The old French manor-house is still standing, with its quaint wood-carvings, low-ceiled rooms, and overhanging eaves, covered by vines old enough to have showered their blossoms on the pirate’s head.  Mr. Jefferson near it has built a typically Southern house of baronial proportions, full of treasures from every country in the world, on the very crest of the hill; the verandas, with a frontage of ninety feet, overlook the plain of Attakapas to the Gulf.  A hedge of roses nearly as thick as the Chinese wall runs for seven miles around the uplands, dividing it from the sea-marshes.

When the roses and magnolias and orange plantations which encircle the house are in bloom they send their soft greetings through the pure air for miles across the prairies.

The plantation is in the charge of an Acadian overseer, M. Joseph Landry, who is a good representative of his race, and a curious specimen, too, of the kind of man which intelligence, shrewdness, a brave simple nature, and tremendous physique will make, with no help whatever from society or schools.  The loyalty of these people to their employers belongs to the feudal days.  The night before Mr. Ely’s arrival, Landry had faced single-handed a herd of angry cattle, standing in the narrow lagoon in water to his waist from dark until morning, to keep them from rushing down to the flooded sea-marsh, where they would inevitably have drowned.  “Can fight le wat’ et le cat’,” he grumbled, “but le mosquit’—he beat me.”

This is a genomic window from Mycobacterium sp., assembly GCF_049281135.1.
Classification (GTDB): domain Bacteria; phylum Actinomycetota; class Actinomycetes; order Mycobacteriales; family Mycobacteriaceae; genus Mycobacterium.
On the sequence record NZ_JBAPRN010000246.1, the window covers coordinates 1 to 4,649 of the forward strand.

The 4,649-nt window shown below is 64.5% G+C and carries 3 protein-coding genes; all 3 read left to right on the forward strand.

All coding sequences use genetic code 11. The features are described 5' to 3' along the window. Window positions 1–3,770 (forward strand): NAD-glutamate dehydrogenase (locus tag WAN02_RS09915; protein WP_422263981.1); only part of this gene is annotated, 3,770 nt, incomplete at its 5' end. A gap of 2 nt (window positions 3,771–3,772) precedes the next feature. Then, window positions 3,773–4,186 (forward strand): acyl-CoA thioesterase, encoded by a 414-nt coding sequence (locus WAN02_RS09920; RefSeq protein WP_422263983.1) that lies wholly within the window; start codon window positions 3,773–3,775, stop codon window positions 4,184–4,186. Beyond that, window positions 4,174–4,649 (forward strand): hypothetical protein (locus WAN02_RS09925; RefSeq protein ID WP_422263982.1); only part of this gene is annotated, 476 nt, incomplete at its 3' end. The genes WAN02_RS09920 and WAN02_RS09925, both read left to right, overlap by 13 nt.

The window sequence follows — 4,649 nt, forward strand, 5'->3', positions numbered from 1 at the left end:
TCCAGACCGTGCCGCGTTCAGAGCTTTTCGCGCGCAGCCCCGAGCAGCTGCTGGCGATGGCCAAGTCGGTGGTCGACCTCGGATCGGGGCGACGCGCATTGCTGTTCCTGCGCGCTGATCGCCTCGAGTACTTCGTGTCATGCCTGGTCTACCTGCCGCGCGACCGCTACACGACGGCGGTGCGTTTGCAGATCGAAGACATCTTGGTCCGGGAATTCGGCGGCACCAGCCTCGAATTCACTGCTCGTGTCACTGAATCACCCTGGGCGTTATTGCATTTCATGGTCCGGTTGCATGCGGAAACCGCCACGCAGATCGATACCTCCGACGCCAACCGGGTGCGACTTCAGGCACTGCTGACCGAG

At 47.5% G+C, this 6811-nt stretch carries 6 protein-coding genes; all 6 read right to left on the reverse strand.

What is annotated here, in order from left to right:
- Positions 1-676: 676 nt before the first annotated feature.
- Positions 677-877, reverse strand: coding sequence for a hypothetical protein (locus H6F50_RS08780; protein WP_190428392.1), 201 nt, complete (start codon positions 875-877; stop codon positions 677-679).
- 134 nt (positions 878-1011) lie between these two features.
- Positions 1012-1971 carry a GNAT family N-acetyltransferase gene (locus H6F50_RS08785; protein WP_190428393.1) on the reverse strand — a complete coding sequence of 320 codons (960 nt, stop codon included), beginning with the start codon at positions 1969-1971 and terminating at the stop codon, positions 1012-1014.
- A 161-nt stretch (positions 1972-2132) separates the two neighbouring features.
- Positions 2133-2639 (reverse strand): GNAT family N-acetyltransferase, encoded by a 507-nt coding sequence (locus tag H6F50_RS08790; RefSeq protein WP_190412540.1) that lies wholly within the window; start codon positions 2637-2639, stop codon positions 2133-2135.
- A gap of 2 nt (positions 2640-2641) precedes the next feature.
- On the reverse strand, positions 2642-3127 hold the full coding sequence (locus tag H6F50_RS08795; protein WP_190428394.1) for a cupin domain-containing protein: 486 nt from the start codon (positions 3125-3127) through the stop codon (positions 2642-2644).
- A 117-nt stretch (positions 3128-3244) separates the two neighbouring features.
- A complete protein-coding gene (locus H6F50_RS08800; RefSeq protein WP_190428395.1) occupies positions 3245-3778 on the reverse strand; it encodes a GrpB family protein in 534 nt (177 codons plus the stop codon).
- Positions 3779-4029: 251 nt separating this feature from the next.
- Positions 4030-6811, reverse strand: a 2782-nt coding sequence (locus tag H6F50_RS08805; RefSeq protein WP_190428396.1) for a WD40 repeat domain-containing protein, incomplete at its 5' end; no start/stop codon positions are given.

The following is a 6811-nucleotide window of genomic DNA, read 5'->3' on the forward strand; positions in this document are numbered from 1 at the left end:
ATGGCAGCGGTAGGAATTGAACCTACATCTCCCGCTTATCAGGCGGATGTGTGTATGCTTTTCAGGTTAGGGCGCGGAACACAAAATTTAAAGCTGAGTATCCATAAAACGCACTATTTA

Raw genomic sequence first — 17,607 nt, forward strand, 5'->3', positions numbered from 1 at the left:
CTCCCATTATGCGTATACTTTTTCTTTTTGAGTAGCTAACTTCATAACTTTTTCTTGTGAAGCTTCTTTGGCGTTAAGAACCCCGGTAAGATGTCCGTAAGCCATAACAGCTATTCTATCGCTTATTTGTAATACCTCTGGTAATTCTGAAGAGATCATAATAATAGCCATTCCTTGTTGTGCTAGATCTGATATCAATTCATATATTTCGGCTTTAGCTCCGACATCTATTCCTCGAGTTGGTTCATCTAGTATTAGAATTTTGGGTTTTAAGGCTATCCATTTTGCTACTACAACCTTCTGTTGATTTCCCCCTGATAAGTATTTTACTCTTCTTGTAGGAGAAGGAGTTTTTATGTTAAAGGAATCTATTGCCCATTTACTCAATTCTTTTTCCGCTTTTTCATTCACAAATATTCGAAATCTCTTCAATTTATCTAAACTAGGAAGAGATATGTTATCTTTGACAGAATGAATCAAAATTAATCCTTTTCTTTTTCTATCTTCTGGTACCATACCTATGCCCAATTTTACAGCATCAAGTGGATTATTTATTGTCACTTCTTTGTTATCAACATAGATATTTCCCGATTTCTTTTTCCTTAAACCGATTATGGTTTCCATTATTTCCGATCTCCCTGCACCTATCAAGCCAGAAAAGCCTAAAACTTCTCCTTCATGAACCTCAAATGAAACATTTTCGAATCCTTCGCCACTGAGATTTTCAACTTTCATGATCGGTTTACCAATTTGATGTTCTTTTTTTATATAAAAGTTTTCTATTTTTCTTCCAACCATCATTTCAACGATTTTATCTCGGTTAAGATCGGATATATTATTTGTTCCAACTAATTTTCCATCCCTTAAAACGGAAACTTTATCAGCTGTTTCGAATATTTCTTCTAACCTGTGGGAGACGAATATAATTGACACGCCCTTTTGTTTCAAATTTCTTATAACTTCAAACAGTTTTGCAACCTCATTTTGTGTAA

Mr. Jefferson is known to his Acadian neighbors and the negroes only as a planter, wise in oranges and cattle, but they have an intense curiosity concerning some other mysterious avocation which he is vaguely reported to follow during the summer, and which they suspect has something to do with swallowing fire and swords.  One of his negroes, when they were alone together on the prairie one day, burst out with:  “M’s’. Jef’son, lemme see dat ar.  We hyah all by oursel’s.  Foh de Lohd’s sake, cut up a bit.”